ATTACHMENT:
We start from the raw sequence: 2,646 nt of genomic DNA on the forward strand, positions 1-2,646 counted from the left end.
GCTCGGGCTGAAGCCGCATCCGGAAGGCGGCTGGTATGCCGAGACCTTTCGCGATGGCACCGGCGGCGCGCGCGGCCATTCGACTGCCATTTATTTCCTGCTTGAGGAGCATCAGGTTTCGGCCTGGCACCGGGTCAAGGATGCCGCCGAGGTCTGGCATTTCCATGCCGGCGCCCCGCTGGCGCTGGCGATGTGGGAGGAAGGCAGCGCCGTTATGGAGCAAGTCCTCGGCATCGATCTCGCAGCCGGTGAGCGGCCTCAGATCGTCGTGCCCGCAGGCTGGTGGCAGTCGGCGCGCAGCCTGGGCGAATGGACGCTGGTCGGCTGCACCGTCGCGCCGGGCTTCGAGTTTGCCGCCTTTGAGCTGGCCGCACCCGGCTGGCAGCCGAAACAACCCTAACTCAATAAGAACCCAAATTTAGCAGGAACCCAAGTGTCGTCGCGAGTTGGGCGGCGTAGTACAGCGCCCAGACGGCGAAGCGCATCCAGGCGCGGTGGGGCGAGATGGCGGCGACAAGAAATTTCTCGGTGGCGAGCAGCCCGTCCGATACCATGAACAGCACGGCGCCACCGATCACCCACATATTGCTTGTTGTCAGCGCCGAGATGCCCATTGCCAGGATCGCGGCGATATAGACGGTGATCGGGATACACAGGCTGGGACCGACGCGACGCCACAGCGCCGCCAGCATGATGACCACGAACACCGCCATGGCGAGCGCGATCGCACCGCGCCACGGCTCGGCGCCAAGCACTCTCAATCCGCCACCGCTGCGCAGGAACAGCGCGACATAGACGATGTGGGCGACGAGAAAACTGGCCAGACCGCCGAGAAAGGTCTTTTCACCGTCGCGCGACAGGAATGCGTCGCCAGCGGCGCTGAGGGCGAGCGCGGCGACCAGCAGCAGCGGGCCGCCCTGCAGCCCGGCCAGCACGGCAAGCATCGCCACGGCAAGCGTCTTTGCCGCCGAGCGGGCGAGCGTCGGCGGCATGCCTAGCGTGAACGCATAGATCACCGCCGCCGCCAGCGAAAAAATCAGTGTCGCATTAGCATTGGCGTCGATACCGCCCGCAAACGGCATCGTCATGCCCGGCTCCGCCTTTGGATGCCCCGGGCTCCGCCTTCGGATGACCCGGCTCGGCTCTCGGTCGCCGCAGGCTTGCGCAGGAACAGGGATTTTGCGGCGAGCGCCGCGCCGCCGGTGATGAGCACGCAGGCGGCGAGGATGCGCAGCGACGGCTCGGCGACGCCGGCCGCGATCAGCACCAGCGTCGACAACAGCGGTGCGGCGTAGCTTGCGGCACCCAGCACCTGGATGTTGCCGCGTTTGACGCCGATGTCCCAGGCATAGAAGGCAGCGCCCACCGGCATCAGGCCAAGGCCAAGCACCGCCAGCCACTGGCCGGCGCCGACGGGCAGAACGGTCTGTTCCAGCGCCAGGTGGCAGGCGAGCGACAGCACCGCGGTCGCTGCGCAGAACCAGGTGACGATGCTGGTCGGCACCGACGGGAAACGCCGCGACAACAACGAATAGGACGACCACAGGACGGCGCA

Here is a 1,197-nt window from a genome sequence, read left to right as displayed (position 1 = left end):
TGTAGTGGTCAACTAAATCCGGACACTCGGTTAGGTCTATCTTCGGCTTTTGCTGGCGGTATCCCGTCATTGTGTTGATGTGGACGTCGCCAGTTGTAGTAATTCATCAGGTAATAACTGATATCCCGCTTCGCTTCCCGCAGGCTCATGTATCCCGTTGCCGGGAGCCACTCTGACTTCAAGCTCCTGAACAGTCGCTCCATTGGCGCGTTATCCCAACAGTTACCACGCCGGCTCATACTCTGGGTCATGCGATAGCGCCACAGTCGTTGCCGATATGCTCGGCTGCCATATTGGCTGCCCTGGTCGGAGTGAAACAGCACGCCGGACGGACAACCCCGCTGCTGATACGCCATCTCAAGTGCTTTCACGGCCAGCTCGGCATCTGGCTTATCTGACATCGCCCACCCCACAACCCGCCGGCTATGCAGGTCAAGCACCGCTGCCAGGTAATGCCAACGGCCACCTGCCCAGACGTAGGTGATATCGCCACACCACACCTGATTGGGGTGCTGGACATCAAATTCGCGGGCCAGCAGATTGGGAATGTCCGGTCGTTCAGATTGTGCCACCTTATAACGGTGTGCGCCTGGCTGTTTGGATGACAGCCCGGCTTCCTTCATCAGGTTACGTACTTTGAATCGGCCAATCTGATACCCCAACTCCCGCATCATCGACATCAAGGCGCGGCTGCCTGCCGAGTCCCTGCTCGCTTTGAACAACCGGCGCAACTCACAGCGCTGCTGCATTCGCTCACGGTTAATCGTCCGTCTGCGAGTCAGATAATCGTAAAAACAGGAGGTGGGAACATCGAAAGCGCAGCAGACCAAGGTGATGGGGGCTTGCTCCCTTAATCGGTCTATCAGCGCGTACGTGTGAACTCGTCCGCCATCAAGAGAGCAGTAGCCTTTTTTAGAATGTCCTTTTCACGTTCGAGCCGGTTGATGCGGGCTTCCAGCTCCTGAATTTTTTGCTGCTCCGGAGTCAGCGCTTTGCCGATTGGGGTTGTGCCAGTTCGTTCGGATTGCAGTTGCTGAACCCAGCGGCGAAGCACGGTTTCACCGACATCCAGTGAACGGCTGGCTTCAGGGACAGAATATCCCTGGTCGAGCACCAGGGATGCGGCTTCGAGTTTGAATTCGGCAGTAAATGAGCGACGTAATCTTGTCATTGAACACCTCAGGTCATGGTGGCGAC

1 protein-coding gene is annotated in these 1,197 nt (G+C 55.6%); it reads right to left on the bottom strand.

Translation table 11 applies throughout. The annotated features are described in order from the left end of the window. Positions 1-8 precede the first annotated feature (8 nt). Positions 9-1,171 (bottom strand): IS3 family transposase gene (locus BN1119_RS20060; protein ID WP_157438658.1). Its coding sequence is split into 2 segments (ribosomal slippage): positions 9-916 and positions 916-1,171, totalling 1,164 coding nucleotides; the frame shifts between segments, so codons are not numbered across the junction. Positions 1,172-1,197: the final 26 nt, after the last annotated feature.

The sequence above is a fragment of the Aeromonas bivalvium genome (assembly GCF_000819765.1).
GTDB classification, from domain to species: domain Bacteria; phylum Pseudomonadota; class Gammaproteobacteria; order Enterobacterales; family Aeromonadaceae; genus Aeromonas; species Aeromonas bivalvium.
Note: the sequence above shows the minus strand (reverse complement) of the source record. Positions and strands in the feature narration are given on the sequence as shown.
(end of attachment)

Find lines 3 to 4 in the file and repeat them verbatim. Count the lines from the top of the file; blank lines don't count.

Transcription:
Here is a 1,197-nt window from a genome sequence, read left to right as displayed (position 1 = left end):
TGTAGTGGTCAACTAAATCCGGACACTCGGTTAGGTCTATCTTCGGCTTTTGCTGGCGGTATCCCGTCATTGTGTTGATGTGGACGTCGCCAGTTGTAGTAATTCATCAGGTAATAACTGATATCCCGCTTCGCTTCCCGCAGGCTCATGTATCCCGTTGCCGGGAGCCACTCTGACTTCAAGCTCCTGAACAGTCGCTCCATTGGCGCGTTATCCCAACAGTTACCACGCCGGCTCATACTCTGGGTCATGCGATAGCGCCACAGTCGTTGCCGATATGCTCGGCTGCCATATTGGCTGCCCTGGTCGGAGTGAAACAGCACGCCGGACGGACAACCCCGCTGCTGATACGCCATCTCAAGTGCTTTCACGGCCAGCTCGGCATCTGGCTTATCTGACATCGCCCACCCCACAACCCGCCGGCTATGCAGGTCAAGCACCGCTGCCAGGTAATGCCAACGGCCACCTGCCCAGACGTAGGTGATATCGCCACACCACACCTGATTGGGGTGCTGGACATCAAATTCGCGGGCCAGCAGATTGGGAATGTCCGGTCGTTCAGATTGTGCCACCTTATAACGGTGTGCGCCTGGCTGTTTGGATGACAGCCCGGCTTCCTTCATCAGGTTACGTACTTTGAATCGGCCAATCTGATACCCCAACTCCCGCATCATCGACATCAAGGCGCGGCTGCCTGCCGAGTCCCTGCTCGCTTTGAACAACCGGCGCAACTCACAGCGCTGCTGCATTCGCTCACGGTTAATCGTCCGTCTGCGAGTCAGATAATCGTAAAAACAGGAGGTGGGAACATCGAAAGCGCAGCAGACCAAGGTGATGGGGGCTTGCTCCCTTAATCGGTCTATCAGCGCGTACGTGTGAACTCGTCCGCCATCAAGAGAGCAGTAGCCTTTTTTAGAATGTCCTTTTCACGTTCGAGCCGGTTGATGCGGGCTTCCAGCTCCTGAATTTTTTGCTGCTCCGGAGTCAGCGCTTTGCCGATTGGGGTTGTGCCAGTTCGTTCGGATTGCAGTTGCTGAACCCAGCGGCGAAGCACGGTTTCACCGACATCCAGTGAACGGCTGGCTTCAGGGACAGAATATCCCTGGTCGAGCACCAGGGATGCGGCTTCGAGTTTGAATTCGGCAGTAAATGAGCGACGTAATCTTGTCATTGAACACCTCAGGTCATGGTGGCGAC